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6 extreme sports all daredevils in Hong Kong should try at least once

By Sarah Moran 29 November 2018 | Last Updated 31 January 2024

Header image courtesy of Marcos Moraes (via Unsplash)

Originally published by Sarah Moran. Last updated by Lily Valette.

Calling all daredevils! As Hongkongers continue to seek new ways to de-stress over the weekend, extreme sports have been gaining rapid popularity. While you may be tempted to hop on a plane for a weekend adventure to find your next adrenaline rush, extreme sports are all around us in Hong Kong—if you know where to look. Here’s our pick of the best and most thrilling extreme sports to try in the 852—at least once, anyway.

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Photo: Marcos Moraes (via Unsplash)

Dirt biking

Do you feel the need for speed? Put your foot down for a dirt-biking adventure in the rural parts of Hong Kong. This sport involves riding a specially designed gas-powered bike over mountains and hills. Several variations of the dirt bike exist for various purposes, but they are typically built to be lightweight, powerful, fast, and nimble. You can rent a bike from Mx Club, or head to one of their training sessions. Ride on!

Mx Club, Cheung Lek Village, Tong Kung Leng, Sheung Shui | (+852) 9711 8003

Photo: Kyle Mills (via Unsplash)

Outdoor rock climbing

Skip the weekend hike for a rock-climbing expedition in the mountains. Rock climbing has grown in popularity in Hong Kong as our city’s many granite and volcanic outcrops make it a great place to reach new heights for both body and mind. Tung Lung Chau has climbs suitable for beginners and experts, making it the most popular climbing spot in Hong Kong, with Beacon Hill a close second. Chung Hom Kok, Lion Rock, and Kowloon Peak are also very popular. We suggest going with friends or enrolling in a course with Rock Climbing Hong Kong if you’re a beginner.

Photo: Ninja Force

Hardcore obstacle course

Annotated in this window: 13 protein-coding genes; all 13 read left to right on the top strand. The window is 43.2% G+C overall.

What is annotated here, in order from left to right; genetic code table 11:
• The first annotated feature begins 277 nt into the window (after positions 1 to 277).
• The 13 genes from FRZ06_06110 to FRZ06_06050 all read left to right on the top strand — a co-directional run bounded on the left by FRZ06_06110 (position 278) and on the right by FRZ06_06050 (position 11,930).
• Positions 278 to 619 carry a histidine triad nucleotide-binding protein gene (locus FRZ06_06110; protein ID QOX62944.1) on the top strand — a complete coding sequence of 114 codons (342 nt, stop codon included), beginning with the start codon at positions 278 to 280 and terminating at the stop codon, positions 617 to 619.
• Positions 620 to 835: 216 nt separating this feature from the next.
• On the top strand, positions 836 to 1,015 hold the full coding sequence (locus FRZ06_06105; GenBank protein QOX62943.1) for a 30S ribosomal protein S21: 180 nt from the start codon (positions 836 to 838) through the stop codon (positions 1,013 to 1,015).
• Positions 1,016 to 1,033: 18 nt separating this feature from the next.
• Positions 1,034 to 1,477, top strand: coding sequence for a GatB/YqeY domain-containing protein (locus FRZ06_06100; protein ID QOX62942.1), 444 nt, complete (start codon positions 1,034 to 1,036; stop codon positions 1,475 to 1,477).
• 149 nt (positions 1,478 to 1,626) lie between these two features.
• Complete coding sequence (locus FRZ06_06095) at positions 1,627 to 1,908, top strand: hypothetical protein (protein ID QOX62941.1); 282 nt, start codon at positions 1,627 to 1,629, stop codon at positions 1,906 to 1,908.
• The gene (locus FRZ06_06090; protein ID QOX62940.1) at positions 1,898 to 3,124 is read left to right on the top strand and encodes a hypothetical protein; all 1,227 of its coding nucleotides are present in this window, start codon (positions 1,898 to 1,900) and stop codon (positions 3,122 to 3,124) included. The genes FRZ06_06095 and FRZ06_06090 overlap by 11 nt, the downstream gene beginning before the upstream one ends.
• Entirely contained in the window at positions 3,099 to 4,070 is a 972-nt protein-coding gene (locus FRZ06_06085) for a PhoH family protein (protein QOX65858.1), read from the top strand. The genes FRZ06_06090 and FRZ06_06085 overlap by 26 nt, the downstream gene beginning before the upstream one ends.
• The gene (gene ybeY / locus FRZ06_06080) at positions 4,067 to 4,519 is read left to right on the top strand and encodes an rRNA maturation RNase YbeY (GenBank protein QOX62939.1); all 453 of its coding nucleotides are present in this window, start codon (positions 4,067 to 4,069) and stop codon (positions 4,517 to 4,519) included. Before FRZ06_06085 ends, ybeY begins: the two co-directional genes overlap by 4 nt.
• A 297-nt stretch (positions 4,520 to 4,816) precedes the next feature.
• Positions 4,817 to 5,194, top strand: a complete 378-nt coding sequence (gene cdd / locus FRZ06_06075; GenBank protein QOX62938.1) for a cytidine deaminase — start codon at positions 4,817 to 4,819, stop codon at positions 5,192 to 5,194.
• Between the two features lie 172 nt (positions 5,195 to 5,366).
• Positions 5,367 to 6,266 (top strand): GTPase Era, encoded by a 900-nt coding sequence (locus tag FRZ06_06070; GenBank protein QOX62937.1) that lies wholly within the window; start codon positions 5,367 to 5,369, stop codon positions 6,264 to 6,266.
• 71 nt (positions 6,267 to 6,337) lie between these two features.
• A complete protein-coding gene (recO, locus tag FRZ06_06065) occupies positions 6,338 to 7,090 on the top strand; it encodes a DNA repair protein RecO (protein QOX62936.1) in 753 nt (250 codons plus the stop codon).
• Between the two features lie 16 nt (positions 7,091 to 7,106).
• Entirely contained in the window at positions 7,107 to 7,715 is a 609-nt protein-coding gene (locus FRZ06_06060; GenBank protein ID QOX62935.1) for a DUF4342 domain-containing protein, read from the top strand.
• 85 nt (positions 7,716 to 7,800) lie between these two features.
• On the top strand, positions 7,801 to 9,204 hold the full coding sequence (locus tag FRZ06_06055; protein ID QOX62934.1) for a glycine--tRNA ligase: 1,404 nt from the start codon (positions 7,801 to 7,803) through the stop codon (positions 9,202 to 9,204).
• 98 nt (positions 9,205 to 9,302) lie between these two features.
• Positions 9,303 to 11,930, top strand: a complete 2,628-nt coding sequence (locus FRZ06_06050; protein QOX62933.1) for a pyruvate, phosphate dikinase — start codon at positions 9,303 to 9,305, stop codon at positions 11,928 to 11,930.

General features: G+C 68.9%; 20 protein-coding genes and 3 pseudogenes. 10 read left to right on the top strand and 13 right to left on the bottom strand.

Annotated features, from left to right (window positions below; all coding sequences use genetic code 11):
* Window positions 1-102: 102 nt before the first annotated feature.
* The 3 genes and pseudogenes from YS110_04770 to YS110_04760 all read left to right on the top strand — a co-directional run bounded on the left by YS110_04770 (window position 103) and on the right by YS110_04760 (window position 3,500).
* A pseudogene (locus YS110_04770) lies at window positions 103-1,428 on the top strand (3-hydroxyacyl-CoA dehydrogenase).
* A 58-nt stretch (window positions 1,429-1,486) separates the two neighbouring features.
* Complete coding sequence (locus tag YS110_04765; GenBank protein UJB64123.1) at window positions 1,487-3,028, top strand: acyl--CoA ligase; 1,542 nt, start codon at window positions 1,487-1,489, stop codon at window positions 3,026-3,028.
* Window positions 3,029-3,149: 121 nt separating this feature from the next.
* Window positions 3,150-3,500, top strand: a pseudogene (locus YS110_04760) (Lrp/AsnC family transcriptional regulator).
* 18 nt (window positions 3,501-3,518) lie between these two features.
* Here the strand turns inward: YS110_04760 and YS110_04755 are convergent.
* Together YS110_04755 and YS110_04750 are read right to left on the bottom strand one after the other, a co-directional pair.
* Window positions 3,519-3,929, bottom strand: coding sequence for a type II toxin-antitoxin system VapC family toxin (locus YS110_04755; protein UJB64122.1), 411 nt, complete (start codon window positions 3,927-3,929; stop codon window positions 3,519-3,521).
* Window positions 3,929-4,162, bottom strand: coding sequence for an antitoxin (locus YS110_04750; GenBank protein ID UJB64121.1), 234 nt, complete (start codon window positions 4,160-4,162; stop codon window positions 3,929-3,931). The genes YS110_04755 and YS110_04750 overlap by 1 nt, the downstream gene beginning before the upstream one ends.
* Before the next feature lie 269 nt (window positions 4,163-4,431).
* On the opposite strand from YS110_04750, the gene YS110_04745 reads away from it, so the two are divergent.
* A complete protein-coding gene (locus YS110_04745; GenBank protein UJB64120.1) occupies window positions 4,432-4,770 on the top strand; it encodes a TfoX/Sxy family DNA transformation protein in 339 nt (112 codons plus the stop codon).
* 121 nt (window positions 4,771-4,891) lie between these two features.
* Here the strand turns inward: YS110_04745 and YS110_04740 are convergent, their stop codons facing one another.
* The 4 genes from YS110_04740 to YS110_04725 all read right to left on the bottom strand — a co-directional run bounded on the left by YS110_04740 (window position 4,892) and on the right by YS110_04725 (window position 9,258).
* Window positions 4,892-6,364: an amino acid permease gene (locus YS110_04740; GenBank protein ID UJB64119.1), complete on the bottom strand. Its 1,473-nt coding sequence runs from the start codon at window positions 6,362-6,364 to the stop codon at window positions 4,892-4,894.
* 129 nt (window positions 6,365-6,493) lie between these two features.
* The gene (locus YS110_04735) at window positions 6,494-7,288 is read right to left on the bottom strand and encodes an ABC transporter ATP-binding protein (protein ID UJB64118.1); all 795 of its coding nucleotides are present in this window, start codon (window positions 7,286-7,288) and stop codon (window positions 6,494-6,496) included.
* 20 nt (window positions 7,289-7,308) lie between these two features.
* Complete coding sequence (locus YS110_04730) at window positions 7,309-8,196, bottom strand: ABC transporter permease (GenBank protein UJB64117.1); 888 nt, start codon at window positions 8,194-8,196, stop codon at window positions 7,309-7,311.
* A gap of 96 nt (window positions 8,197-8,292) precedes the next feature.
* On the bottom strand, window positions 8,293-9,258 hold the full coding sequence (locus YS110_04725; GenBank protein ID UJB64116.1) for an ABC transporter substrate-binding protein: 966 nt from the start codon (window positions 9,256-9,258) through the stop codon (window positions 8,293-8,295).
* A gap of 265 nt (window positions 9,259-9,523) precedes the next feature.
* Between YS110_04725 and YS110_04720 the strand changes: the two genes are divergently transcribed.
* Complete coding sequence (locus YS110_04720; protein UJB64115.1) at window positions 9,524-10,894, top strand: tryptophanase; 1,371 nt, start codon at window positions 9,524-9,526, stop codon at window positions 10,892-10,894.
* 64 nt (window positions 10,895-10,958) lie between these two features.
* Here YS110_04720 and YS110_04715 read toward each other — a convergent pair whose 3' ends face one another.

With 18,000 square feet of space and three courses in Kam Tin, Ninja Force is innovating extreme fitness in Hong Kong. The courses vary in difficulty levels—but be warned, it’s not your everyday workout. Expect hardcore and adrenaline-pumping strength, balance, and agility training. Each session at Ninja Force is different, but they all guarantee a fun time, and an intense post-workout burn.

Ninja Force, Shui Mei Tsuen, Kam Tin | (+852) 5720 9932

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Photo: New World Harbour Race

Cross-harbour swimming

First held in 1906, the New World Harbour Race is one of Hong Kong’s most celebrated events, attracting thousands of international competitors, recreational swimmers, and spectators. Amid the rapid development of Hong Kong, the endurance swimming race took a break from 1978 to 2010 due to fears over rising pollution levels in the city’s water, but it resumed in 2017, with each year becoming more popular than the last. The event sees athletes dive into Victoria Harbour and swim against picturesque backdrops of Hong Kong’s iconic mountain and skyscraper view.

Hong Kong China Swimming Association, Unit L, 9/F, MG Tower, 133 Hoi Bun Road, Kwun Tong | (+852) 2572 8594 | (+852) 2572 8524

Photo: KaLisa Veer (via Unsplash)


Wakeboarding, which involves riding a wakeboard over a water surface, is a thrilling sport developed from combining water skiing, snowboarding, and surfing techniques. Many junk-boat packages offer wakeboarding for an extra fee, but if you’re not ready to venture out on your own, then having lessons with Wakeboard Hong Kong will get you up to speed in no time (literally). If the wind gods are gracious, you may even get some serious soaring-in-the-air action as you skim the water. Find more board-sports options here.

Wakeboard Hong Kong, Tai Tam Tuk Village, Tai Tam | (+852) 9454 5722

Photo: Daoud Abismail (via Unsplash)


Developed from military obstacle-course training, parkour involves running through your environment as you jump, dodge, and climb past obstacles at ninja-like speed. This adrenaline-pumping sport encourages participants to experience their surroundings in a totally new way and navigate it in the fastest way possible. Learn the basics, and the whole city is one giant obstacle course. While we should warn you that jumping from one skyscraper to another is not a good idea, there are plenty of other obstacle challenges around Hong Kong. Join the Hong Kong Parkour Association’s weekly training sessions to meet like-minded parkour lovers.

Hong Kong Parkour Association, B09, Wang Fai Industrial Building, 29 Luk Hop Street, San Po Kong

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Sarah Moran

Staff writer

Born and raised in Hong Kong to expat parents, Sarah grew up as your typical third-culture kid, caught between two worlds. As someone who is nosy (or just curious) and loves the written word, there was never any other career that appealed to her as much as journalism. When she’s not busy on her mission to find the line between not enough coffee and too much coffee, you can find her exploring the city or getting stuck in a good book.